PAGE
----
Camper shells like these let in a good amount of light, and sometimes all they need is some privacy to transform them into more than just extra storage space. Curtains can provide shade and the humble touch they need to make them more comfortable in which to sleep and camp!

Step 1: Supplies!

Curtain Rod (+mounting hardware and rings), Curtains, Clamps, Twine, O-Ring, Weight
<p>I am trying to recreate your design in my truck, but I am stuck. I cannot find curtain rod hangers/brackets/mounts like the ones you used. All I can find are heavy-duty ones for in homes. Where did you get yours from? Thank you! :)</p>
Mick32164, a friend and I set up her car --it's the same as yours!:)
<p>Put it in my 2004 GMC Sierra today, quick easy &amp; looks great. Gonne try it in Kernville this weekend, river camping with my GF. </p>
<p>This is a great little way to have a truck shell that gives you lots of light but still be able to have shade when you want it. I love your idea to use a combo lock to weigh down the twine over the curtains. Like you said, the twine holds the curtains closer to the windows, and you have a lock if you ever need it. Thanks for the instructions!</p><p>http://www.rhinotopsandtoys.com/products </p>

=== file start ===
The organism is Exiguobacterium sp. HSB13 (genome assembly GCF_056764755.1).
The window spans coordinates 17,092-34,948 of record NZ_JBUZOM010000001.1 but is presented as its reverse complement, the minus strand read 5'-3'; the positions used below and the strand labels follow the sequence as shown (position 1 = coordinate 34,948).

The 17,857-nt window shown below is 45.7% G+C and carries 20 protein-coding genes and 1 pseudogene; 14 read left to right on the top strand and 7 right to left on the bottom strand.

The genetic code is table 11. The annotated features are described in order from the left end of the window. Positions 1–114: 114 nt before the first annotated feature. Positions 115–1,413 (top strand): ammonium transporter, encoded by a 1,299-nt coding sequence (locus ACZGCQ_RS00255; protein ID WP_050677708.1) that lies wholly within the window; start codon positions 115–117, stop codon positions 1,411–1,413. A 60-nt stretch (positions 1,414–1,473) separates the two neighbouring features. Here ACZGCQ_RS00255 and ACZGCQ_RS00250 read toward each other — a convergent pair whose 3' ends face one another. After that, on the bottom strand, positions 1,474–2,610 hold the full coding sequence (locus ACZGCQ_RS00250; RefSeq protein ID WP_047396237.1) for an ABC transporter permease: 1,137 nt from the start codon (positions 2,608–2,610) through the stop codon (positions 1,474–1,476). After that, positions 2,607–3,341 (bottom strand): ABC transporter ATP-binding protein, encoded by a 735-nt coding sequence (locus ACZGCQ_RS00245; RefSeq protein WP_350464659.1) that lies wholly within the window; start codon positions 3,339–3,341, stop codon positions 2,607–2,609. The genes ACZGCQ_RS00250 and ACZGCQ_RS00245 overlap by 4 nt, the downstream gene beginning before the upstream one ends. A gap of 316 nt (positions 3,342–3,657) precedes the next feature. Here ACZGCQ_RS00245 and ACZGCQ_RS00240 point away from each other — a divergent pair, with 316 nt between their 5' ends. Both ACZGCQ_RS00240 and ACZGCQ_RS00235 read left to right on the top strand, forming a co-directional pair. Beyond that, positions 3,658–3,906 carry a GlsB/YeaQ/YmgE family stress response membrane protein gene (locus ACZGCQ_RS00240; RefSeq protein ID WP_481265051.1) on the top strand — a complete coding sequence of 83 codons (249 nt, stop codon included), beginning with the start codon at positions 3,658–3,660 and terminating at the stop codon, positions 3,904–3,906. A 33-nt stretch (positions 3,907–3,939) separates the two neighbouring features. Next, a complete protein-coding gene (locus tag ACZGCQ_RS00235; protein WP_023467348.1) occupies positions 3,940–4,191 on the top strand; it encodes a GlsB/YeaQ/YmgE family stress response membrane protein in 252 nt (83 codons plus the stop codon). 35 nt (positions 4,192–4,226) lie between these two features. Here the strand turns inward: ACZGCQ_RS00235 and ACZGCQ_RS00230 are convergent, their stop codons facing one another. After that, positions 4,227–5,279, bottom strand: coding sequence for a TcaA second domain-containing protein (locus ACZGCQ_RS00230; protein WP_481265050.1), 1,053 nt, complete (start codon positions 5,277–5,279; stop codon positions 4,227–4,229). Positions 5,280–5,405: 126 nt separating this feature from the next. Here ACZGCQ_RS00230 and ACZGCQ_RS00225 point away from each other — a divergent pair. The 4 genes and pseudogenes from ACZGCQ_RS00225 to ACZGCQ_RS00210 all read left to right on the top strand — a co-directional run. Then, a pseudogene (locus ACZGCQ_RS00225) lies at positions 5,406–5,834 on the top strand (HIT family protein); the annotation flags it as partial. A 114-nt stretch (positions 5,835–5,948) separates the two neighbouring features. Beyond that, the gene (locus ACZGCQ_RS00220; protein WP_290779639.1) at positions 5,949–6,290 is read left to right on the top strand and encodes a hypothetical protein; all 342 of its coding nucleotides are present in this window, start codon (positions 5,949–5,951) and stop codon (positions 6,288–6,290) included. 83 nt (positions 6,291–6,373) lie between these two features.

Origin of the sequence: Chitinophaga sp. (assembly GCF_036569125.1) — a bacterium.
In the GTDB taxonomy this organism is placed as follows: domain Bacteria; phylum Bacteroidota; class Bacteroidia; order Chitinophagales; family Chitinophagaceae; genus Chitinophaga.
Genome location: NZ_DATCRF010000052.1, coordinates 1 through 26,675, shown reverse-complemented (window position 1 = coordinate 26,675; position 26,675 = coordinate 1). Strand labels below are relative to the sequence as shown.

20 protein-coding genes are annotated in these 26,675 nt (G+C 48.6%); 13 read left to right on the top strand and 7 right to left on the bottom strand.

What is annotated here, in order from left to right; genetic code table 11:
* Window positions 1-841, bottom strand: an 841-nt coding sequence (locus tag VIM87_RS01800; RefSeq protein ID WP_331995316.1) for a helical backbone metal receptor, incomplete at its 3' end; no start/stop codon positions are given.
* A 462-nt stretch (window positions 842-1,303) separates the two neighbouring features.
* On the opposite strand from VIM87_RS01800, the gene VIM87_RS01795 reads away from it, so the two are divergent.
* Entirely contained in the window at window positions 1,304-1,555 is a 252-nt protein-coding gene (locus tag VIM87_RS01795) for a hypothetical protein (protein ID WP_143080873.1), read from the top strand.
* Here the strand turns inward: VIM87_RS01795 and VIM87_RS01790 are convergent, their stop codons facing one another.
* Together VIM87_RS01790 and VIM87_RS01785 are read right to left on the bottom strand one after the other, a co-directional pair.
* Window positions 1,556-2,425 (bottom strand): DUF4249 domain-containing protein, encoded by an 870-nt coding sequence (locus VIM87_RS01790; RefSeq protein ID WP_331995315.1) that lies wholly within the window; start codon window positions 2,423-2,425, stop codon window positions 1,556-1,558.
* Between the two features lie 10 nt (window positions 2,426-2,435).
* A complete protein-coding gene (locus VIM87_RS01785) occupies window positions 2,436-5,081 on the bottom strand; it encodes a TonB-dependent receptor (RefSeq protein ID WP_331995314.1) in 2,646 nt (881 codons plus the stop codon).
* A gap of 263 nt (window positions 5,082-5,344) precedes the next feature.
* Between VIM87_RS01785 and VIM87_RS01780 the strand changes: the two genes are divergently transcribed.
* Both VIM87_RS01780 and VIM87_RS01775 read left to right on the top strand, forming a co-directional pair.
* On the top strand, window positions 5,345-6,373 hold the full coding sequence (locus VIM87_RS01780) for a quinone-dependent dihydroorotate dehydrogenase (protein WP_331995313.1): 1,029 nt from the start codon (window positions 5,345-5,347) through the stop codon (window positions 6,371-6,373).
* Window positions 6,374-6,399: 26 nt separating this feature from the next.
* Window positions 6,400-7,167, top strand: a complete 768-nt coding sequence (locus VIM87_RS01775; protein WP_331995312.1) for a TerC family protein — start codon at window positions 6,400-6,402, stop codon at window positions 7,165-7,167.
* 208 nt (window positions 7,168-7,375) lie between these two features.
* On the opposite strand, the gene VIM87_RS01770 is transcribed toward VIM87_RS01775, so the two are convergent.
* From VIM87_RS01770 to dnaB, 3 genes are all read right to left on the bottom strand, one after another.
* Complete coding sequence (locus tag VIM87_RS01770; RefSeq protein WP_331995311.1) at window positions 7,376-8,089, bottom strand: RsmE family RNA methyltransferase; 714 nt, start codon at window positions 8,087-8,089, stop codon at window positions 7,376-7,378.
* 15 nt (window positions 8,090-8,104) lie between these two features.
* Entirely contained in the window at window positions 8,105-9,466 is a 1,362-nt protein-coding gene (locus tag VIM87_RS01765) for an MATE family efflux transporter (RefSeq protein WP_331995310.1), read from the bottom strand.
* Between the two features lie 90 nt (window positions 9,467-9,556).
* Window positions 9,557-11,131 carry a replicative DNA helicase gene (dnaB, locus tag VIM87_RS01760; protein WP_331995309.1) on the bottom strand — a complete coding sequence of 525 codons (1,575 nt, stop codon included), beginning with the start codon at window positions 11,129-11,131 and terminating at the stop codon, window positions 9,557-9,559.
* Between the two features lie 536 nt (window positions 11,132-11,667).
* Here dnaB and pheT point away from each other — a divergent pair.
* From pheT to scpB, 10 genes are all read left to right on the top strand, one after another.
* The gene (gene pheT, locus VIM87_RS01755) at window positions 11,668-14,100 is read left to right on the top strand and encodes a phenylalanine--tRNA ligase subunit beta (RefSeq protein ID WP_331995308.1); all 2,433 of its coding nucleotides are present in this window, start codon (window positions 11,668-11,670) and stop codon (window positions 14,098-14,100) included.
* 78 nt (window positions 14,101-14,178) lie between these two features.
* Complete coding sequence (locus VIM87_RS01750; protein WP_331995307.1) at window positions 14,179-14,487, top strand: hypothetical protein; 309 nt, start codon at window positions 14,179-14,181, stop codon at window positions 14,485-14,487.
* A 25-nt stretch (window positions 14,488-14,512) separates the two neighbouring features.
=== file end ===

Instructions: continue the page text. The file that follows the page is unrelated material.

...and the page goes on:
<p>Great instructions - thank you! I'll add something you may already know, but others might benefit. There are &quot;black-out&quot; fabrics that can be used to make or back curtains, that light will not go through. The curtains I've made for one of my vehicles completely block any light that's on inside; creating obvious advantages. The type I buy is actually white. There are numerous private companies that sell it; I happen to buy it at Harts Fabric in Santa Cruz, California via their on-line store. You can use it all by itself or on either the inside or outside of your curtain fabric, depending on what you want to see from the outside. For example, I'm getting ready to make curtains for my new camper shell which is really dark, so I'll use a dark fabric on the outside and the white &quot;black out&quot; on the inside. Hope this helps and thanks again! </p>
<p>Genius! I never thought of using the window screws to hold the rod. Thank you!</p>

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